Josef Pohl, head of department of consumer electronics chain Media Markt in Ingolstadt, near Munich, criticizes the insufficient deliveries. "We were already sold out at 10 in the morning," he says. "Even the mono box set is sold out. The hardcore fans want the box set and nothing else."

Berlin's largest retailer of recorded music Kulturkaufhaus Dussmann also reports that it has sold out and has only a few copies left of the mono set box. "There has been strong interest and we do not expect to receive any new deliveries of the stereo box set before Sept. 25," says purchaser Patrick Lalk.

At Hanse-CD in Hamburg's Hanseviertel shopping arcade, regular customers had pre-ordered the stereo box set prior to release. "Beatles fans went to great lengths to secure their copy of the box set," says purchaser Karin Busche. "I suspect that EMI did not expect such a boom in Germany and is now having trouble keeping up with demand," she thinks.

In France, the stereo box set is at No. 1 on the Amazon France sales chart, with "Abbey Road" at No. 6 and the mono box set at No. 7.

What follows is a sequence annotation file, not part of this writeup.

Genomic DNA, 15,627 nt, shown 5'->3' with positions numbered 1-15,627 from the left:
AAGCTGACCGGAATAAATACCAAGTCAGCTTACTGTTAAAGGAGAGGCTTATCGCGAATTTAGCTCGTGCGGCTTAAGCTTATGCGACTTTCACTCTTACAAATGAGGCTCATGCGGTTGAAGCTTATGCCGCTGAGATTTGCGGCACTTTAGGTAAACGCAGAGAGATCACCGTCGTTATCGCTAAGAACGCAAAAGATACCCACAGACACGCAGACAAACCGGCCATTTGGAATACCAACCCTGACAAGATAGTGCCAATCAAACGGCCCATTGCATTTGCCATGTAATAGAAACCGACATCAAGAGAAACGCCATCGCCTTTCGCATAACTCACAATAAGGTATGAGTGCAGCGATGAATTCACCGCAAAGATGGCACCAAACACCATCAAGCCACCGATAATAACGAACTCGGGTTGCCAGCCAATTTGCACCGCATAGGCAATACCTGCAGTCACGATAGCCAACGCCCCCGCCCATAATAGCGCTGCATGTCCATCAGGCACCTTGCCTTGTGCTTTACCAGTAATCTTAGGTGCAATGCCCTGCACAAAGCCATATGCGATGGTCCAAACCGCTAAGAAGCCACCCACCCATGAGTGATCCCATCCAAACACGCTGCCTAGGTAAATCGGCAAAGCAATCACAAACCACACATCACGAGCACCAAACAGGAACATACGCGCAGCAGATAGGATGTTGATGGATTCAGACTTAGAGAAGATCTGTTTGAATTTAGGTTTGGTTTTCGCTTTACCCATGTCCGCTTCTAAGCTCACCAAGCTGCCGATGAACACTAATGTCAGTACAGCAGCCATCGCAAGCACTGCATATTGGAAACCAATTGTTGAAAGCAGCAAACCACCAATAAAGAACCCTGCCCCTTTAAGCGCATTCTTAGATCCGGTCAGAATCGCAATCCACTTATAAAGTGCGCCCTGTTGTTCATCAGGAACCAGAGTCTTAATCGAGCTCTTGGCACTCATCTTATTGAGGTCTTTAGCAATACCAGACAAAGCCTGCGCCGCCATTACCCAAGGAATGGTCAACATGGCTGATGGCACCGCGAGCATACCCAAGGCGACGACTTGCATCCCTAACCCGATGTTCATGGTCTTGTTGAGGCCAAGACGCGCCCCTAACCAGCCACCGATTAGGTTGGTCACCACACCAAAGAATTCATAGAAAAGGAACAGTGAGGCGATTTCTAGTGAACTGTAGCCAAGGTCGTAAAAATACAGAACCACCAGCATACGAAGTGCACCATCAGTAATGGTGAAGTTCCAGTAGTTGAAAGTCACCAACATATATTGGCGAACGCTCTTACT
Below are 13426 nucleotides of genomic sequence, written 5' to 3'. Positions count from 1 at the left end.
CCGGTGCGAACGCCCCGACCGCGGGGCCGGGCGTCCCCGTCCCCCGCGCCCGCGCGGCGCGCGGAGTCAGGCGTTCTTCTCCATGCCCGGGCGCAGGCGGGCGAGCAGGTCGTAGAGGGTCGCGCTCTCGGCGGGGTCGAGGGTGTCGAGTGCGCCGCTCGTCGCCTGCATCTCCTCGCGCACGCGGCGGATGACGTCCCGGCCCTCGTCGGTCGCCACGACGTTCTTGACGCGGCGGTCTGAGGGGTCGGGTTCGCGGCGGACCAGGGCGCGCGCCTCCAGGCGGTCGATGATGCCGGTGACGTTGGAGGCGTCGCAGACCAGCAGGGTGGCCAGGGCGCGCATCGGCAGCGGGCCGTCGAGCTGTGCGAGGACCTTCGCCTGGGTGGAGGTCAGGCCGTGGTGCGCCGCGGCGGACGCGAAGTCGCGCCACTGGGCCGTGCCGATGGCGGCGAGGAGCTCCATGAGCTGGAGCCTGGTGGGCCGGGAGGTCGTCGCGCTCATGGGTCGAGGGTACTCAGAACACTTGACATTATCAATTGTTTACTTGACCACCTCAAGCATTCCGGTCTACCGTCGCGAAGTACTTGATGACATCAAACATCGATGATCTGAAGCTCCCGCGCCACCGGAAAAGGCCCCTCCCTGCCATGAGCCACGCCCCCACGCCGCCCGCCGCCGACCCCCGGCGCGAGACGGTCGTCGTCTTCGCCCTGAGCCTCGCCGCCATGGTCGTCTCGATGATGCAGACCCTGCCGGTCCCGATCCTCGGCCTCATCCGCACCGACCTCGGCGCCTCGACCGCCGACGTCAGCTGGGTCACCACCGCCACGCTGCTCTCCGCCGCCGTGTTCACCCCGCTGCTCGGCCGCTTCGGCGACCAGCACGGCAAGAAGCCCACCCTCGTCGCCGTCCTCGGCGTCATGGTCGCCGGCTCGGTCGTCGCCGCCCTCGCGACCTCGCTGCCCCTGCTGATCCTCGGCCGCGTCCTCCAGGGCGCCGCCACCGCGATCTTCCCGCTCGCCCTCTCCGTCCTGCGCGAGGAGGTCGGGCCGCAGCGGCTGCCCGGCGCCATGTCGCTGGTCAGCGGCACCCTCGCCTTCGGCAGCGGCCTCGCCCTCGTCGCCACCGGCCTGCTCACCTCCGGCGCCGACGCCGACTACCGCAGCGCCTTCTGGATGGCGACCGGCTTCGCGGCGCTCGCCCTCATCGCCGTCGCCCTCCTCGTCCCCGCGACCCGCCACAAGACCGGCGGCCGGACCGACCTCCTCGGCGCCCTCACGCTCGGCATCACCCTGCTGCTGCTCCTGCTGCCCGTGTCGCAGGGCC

Francois Nuyts, entertainment director of Amazon France, says success of the albums and box sets is beyond their expectations. And he expects videogame sales to rise as a result of the positive magazine coverage. "The Beatles Rock Band" for PlayStation 3 and Nintendo Wii are currently in the lower half of Amazon's top 20 videogame products.

The release of the digitally remastered albums and game has reignited a Beatles frenzy in Japan. Michiko Setsu, a spokeswoman for entertainment retailer HMV Japan says that over 10,000 of the new box sets were pre-ordered and fans have been streaming to HMV to buy the individual reissued albums. "Japan has been hit hard by Beatlemania, again," says Setsu.

In the HMV flagship store in Shibuya, there was strong demand for the new box sets, which dominated the HMV comprehensive sales chart, with the import grabbing the No. 1 position and the domestic release of the same coming in at No. 3. The 14-CD boxed sets retail for 30,125 yen ($328) and 35,800 yen ($390) respectively.